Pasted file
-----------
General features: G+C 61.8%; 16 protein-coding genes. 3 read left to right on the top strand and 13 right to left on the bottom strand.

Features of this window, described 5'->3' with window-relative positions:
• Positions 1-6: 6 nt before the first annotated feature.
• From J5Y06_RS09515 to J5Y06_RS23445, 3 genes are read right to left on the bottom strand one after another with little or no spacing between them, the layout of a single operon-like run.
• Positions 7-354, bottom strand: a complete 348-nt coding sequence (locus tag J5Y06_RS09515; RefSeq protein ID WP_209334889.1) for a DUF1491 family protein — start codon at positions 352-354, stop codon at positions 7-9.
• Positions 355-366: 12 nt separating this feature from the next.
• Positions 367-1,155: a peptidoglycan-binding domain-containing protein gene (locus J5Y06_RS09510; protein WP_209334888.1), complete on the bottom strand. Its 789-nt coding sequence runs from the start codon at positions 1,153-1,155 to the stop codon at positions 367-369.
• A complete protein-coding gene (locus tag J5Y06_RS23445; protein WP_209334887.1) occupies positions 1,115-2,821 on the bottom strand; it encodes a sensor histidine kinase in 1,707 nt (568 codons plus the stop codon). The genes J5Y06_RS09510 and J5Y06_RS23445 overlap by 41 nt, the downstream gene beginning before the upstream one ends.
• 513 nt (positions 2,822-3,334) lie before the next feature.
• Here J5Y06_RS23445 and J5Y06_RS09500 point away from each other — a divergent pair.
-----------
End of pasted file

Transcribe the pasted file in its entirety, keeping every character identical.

General features: G+C 61.8%; 16 protein-coding genes. 3 read left to right on the top strand and 13 right to left on the bottom strand.

Features of this window, described 5'->3' with window-relative positions:
• Positions 1-6: 6 nt before the first annotated feature.
• From J5Y06_RS09515 to J5Y06_RS23445, 3 genes are read right to left on the bottom strand one after another with little or no spacing between them, the layout of a single operon-like run.
• Positions 7-354, bottom strand: a complete 348-nt coding sequence (locus tag J5Y06_RS09515; RefSeq protein ID WP_209334889.1) for a DUF1491 family protein — start codon at positions 352-354, stop codon at positions 7-9.
• Positions 355-366: 12 nt separating this feature from the next.
• Positions 367-1,155: a peptidoglycan-binding domain-containing protein gene (locus J5Y06_RS09510; protein WP_209334888.1), complete on the bottom strand. Its 789-nt coding sequence runs from the start codon at positions 1,153-1,155 to the stop codon at positions 367-369.
• A complete protein-coding gene (locus tag J5Y06_RS23445; protein WP_209334887.1) occupies positions 1,115-2,821 on the bottom strand; it encodes a sensor histidine kinase in 1,707 nt (568 codons plus the stop codon). The genes J5Y06_RS09510 and J5Y06_RS23445 overlap by 41 nt, the downstream gene beginning before the upstream one ends.
• 513 nt (positions 2,822-3,334) lie before the next feature.
• Here J5Y06_RS23445 and J5Y06_RS09500 point away from each other — a divergent pair.